All those Americans who were worried that the NSA could be abusing its alarmingly wide discretion to collect telephone data to track their locations can now rest easy. The Wall Street Journal reports that, while NSA officials are legally allowed to use data ”that can pinpoint the location of callers,” they choose not to.

Because of concerns about intruding on Americans civil liberties? Nah. Mainly because “the data doesn’t provide sufficient intelligence value to justify the resources that would be required to use it.”…

As Locke labored to point out, much of the task of governance is ultimately a matter of prudence. But saying, ‘Trust us, we’re good guys” is not a particularly reassuring defense — especially from this administration.


Why did you wait to release the documents if you said you wanted to tell the world about the NSA programs since before Obama became president?


Obama’s campaign promises and election gave me faith that he would lead us toward fixing the problems he outlined in his quest for votes. Many Americans felt similarly. Unfortunately, shortly after assuming power, he closed the door on investigating systemic violations of law, deepened and expanded several abusive programs, and refused to spend the political capital to end the kind of human rights violations like we see in Guantanamo, where men still sit without charge…

This disclosure provides Obama an opportunity to appeal for a return to sanity, constitutional policy, and the rule of law rather than men. He still has plenty of time to go down in history as the President who looked into the abyss and stepped back, rather than leaping forward into it. I would advise he personally call for a special committee to review these interception programs, repudiate the dangerous “State Secrets” privilege, and, upon preparing to leave office, begin a tradition for all Presidents forthwith to demonstrate their respect for the law by appointing a special investigator to review the policies of their years in office for any wrongdoing. There can be no faith in government if our highest offices are excused from scrutiny – they should be setting the example of transparency.

Charlie Rose: But there is a balance here.

Barack Obama: But there is a balance, so I’m going to get to your — get to your question. The way I view it, my job is both to protect the American people and to protect the American way of life, which includes our privacy. And so every program that we engage in, what I’ve said is “Let’s examine and make sure that we’re making the right tradeoffs.” Now, with respect to the NSA, a government agency that has been in the intelligence gathering business for a very long time —…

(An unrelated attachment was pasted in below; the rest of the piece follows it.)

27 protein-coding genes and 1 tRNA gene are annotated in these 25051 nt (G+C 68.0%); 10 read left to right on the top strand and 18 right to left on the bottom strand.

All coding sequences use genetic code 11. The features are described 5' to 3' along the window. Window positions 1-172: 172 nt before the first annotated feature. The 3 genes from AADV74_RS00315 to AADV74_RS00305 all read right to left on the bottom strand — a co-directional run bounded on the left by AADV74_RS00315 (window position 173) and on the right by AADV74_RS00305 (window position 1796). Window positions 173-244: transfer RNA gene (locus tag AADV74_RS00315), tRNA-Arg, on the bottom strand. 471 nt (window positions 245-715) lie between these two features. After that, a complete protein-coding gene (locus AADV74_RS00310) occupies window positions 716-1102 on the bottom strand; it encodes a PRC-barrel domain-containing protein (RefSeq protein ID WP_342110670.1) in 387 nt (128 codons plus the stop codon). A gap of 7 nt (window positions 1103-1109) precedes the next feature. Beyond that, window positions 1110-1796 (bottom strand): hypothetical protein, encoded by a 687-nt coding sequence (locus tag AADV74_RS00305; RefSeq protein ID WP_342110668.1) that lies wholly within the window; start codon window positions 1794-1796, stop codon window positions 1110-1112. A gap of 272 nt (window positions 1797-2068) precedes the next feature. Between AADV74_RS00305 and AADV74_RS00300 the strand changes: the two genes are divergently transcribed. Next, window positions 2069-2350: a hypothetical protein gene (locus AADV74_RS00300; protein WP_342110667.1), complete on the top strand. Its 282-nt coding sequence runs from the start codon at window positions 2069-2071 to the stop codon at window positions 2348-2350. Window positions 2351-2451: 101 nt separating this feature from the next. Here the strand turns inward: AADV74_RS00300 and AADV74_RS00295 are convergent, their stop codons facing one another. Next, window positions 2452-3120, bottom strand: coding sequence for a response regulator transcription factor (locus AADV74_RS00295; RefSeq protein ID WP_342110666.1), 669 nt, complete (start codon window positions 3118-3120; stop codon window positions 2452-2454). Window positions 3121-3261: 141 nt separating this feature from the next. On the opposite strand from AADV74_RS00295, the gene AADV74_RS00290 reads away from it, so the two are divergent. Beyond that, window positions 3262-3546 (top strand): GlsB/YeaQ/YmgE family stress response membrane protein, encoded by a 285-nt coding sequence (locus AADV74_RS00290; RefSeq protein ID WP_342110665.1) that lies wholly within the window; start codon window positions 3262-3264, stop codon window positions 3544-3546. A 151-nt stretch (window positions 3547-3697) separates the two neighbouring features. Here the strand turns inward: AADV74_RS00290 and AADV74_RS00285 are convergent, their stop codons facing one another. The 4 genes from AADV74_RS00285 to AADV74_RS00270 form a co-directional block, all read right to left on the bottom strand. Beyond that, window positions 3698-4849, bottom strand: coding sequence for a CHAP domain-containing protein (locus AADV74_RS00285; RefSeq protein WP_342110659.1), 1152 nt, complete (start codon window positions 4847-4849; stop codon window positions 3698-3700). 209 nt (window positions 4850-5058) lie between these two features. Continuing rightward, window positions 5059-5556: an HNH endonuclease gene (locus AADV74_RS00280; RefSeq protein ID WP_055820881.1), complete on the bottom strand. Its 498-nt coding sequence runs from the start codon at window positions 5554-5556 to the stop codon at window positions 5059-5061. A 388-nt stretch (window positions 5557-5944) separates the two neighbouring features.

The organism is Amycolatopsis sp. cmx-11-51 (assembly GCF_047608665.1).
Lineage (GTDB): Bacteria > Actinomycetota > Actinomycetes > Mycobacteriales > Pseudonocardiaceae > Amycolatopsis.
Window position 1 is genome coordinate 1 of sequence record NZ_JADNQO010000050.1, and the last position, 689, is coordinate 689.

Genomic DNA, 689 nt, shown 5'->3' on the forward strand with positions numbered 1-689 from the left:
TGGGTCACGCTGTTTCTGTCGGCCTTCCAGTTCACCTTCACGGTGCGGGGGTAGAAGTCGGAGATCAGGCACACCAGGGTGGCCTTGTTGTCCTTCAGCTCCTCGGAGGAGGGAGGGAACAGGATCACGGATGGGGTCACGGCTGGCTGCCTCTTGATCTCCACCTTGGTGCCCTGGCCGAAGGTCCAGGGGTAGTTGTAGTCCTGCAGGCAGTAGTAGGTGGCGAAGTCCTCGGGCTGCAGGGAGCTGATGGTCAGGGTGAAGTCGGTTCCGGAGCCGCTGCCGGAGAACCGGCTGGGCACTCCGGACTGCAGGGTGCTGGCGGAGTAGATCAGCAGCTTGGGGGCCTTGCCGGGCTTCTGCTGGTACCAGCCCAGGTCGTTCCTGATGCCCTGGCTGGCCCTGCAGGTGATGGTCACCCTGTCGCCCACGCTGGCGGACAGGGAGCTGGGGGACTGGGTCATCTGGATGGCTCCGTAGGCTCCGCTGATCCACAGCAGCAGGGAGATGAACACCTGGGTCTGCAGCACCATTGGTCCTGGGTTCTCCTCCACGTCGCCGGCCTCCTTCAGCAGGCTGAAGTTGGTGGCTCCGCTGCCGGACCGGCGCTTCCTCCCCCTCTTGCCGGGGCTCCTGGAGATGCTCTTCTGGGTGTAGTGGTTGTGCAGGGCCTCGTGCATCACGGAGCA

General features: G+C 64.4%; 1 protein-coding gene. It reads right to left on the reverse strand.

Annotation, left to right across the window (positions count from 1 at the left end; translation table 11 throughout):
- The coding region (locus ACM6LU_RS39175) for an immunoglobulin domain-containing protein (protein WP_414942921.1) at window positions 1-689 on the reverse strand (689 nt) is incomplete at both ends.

Barack Obama: It is transparent. That’s why we set up the FISA court…. The whole point of my concern, before I was president — because some people say, “Well, you know, Obama was this raving liberal before. Now he’s, you know, Dick Cheney.” Dick Cheney sometimes says, “Yeah, you know? He took it all lock, stock, and barrel.” My concern has always been not that we shouldn’t do intelligence gathering to prevent terrorism, but rather are we setting up a system of checks and balances? So, on this telephone program, you’ve got a federal court with independent federal judges overseeing the entire program. And you’ve got Congress overseeing the program, not just the intelligence committee and not just the judiciary committee — but all of Congress had available to it before the last reauthorization exactly how this program works.

Now, one last point I want to make, because what you’ll hear is people say, “Okay, we have no evidence that it has been abused so far.” And they say, “Let’s even grant that Obama’s not abusing it, that all these processes — DOJ is examining it. It’s being renewed periodically, et cetera — the very fact that there is all this data in bulk, it has the enormous potential for abuse,” because they’ll say, you know, “You can — when you start looking at metadata, even if you don’t know the names, you can match it up, if there’s a call to an oncologist, and there’s a call to a lawyer, and — you can pair that up and figure out maybe this person’s dying, and they’re writing their will, and you can yield all this information.” All of that is true. Except for the fact that for the government, under the program right now, to do that, it would be illegal.

The three-page document regarding the NSA programs was released to congressional intelligence committees and states the plots were thwarted in the U.S. and more than 20 other countries. The data is destroyed every five years, according to the document.

The officials also said the NSA checked just 300 phone numbers last year against its database of millions of U.S. phone records gathered daily, an attempt to argue the surveillance programs are less sweeping than alleged.

They also said they are working to declassify information on the dozens of plots NSA chief Gen. Keith Alexander said were disrupted, to show Americans the value of the programs, but said they want to make sure they don’t inadvertently reveal parts of the U.S. counterterrorism playbook in the process.

Asked whether Obama feels he has violated the privacy of Americans, McDonough said, “He does not.”…

McDonough said Congress authorized the programs as a way to thwart plots against Americans and that lawmakers should stay up to date on how they are run. The administration has said the program collected only “metadata” – raw information that does not identify individual telephone subscribers and did not monitor calls.

The president is not saying ‘trust me.’ The president is saying I want every member of Congress, on whose authority we are running this program, to understand it, to be briefed about it, and to be comfortable with it,” he said.